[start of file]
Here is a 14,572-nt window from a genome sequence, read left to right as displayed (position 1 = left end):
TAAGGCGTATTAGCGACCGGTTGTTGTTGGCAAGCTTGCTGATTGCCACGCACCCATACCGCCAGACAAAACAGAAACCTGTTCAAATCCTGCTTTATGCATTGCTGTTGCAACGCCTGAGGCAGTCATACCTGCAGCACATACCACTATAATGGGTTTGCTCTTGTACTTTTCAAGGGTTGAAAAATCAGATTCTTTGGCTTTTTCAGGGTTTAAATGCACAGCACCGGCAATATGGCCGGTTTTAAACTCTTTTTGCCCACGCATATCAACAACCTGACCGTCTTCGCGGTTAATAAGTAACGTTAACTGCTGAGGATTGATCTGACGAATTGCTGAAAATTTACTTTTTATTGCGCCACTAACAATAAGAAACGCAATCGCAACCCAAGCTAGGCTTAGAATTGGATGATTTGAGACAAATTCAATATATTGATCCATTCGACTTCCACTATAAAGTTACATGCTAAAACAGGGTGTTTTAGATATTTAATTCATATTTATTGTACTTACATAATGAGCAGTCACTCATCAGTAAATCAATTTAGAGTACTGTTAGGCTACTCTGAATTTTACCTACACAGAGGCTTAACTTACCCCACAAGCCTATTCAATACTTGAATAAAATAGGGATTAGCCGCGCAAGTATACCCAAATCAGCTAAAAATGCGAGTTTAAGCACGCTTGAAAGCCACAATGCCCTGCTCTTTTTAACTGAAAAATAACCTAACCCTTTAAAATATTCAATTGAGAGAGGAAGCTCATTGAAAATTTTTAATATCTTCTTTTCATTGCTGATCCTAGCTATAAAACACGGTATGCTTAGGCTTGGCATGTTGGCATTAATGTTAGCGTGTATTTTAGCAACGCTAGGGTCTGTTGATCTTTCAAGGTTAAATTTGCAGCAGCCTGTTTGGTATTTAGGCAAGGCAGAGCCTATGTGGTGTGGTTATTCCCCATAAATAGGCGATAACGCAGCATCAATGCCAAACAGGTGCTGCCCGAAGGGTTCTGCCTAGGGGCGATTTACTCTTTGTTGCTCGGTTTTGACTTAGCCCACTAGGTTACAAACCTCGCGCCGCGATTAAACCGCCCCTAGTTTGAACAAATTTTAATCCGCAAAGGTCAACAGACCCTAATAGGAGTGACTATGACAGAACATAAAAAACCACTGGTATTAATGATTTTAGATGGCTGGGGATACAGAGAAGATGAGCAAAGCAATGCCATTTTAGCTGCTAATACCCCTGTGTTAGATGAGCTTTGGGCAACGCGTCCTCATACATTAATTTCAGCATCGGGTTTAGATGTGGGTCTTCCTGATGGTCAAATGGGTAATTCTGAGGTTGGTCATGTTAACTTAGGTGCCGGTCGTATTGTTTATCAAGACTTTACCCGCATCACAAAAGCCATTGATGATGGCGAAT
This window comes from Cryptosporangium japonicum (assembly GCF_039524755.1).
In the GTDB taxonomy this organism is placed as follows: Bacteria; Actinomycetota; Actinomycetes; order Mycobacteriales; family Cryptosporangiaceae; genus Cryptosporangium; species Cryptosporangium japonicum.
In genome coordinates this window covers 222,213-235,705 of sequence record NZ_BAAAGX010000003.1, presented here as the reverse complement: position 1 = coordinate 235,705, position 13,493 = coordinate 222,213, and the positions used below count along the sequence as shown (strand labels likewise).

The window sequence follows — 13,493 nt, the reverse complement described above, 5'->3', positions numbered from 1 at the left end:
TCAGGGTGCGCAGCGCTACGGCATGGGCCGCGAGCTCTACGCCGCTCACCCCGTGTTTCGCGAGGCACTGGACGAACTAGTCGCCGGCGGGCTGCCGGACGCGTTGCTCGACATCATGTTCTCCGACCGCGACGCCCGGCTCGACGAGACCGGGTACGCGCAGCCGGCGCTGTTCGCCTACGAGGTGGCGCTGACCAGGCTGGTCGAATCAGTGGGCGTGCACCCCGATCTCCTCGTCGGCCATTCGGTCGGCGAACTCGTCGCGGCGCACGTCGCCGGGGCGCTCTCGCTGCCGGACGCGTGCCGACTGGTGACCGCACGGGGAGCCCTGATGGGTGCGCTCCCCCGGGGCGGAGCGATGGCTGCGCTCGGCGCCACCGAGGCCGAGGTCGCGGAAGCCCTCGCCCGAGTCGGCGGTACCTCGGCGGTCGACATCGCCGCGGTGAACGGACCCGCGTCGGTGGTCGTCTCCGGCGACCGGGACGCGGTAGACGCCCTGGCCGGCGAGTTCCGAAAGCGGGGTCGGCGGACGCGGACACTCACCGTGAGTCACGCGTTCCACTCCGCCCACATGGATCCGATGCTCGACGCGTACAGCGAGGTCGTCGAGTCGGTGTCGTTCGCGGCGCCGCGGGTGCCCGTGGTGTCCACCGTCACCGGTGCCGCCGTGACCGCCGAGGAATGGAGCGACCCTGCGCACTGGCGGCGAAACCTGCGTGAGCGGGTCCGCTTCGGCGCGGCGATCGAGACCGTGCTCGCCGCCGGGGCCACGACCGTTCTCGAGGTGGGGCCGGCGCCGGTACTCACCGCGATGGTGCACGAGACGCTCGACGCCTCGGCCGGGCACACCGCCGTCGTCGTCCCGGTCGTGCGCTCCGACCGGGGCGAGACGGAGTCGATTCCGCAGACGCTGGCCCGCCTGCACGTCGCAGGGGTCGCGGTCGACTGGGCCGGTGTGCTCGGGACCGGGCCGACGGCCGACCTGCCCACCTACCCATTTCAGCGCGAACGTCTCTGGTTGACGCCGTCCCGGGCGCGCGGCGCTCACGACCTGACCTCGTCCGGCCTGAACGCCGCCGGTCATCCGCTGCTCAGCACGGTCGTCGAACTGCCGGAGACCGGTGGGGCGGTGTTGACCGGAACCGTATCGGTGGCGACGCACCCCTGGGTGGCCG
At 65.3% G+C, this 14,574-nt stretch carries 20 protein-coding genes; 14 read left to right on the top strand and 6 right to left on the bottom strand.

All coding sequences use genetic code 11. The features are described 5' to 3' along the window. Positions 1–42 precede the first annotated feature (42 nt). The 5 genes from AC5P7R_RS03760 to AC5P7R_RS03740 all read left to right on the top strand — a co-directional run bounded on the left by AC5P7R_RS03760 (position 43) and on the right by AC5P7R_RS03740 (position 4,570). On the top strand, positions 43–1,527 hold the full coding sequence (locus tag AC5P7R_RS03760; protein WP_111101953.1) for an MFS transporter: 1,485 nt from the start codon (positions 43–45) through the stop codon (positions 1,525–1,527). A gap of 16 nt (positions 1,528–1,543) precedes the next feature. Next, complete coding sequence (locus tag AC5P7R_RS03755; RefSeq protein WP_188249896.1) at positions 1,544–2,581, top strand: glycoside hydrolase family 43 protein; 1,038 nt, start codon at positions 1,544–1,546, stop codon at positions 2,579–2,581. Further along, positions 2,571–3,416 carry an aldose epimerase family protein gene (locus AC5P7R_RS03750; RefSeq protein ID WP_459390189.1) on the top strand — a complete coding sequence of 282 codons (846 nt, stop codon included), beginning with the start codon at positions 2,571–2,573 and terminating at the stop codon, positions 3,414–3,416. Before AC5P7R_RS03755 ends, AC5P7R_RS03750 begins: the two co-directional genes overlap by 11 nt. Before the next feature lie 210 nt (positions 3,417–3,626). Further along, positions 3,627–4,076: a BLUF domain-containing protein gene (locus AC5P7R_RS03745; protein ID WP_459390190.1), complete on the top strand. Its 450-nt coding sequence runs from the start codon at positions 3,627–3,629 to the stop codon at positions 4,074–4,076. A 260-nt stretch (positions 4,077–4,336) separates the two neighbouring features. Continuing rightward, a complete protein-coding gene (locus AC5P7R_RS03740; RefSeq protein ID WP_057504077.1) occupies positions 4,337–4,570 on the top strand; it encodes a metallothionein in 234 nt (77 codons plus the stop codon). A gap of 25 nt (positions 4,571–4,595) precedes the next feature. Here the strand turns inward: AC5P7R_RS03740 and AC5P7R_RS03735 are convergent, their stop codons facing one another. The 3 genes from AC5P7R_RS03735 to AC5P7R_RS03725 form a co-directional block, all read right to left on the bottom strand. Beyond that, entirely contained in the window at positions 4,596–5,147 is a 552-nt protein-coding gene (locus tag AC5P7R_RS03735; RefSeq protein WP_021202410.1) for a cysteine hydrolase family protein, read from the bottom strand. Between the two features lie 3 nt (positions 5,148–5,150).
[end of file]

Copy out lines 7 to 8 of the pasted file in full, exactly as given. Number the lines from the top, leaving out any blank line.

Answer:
TCAGGGTGCGCAGCGCTACGGCATGGGCCGCGAGCTCTACGCCGCTCACCCCGTGTTTCGCGAGGCACTGGACGAACTAGTCGCCGGCGGGCTGCCGGACGCGTTGCTCGACATCATGTTCTCCGACCGCGACGCCCGGCTCGACGAGACCGGGTACGCGCAGCCGGCGCTGTTCGCCTACGAGGTGGCGCTGACCAGGCTGGTCGAATCAGTGGGCGTGCACCCCGATCTCCTCGTCGGCCATTCGGTCGGCGAACTCGTCGCGGCGCACGTCGCCGGGGCGCTCTCGCTGCCGGACGCGTGCCGACTGGTGACCGCACGGGGAGCCCTGATGGGTGCGCTCCCCCGGGGCGGAGCGATGGCTGCGCTCGGCGCCACCGAGGCCGAGGTCGCGGAAGCCCTCGCCCGAGTCGGCGGTACCTCGGCGGTCGACATCGCCGCGGTGAACGGACCCGCGTCGGTGGTCGTCTCCGGCGACCGGGACGCGGTAGACGCCCTGGCCGGCGAGTTCCGAAAGCGGGGTCGGCGGACGCGGACACTCACCGTGAGTCACGCGTTCCACTCCGCCCACATGGATCCGATGCTCGACGCGTACAGCGAGGTCGTCGAGTCGGTGTCGTTCGCGGCGCCGCGGGTGCCCGTGGTGTCCACCGTCACCGGTGCCGCCGTGACCGCCGAGGAATGGAGCGACCCTGCGCACTGGCGGCGAAACCTGCGTGAGCGGGTCCGCTTCGGCGCGGCGATCGAGACCGTGCTCGCCGCCGGGGCCACGACCGTTCTCGAGGTGGGGCCGGCGCCGGTACTCACCGCGATGGTGCACGAGACGCTCGACGCCTCGGCCGGGCACACCGCCGTCGTCGTCCCGGTCGTGCGCTCCGACCGGGGCGAGACGGAGTCGATTCCGCAGACGCTGGCCCGCCTGCACGTCGCAGGGGTCGCGGTCGACTGGGCCGGTGTGCTCGGGACCGGGCCGACGGCCGACCTGCCCACCTACCCATTTCAGCGCGAACGTCTCTGGTTGACGCCGTCCCGGGCGCGCGGCGCTCACGACCTGACCTCGTCCGGCCTGAACGCCGCCGGTCATCCGCTGCTCAGCACGGTCGTCGAACTGCCGGAGACCGGTGGGGCGGTGTTGACCGGAACCGTATCGGTGGCGACGCACCCCTGGGTGGCCG
At 65.3% G+C, this 14,574-nt stretch carries 20 protein-coding genes; 14 read left to right on the top strand and 6 right to left on the bottom strand.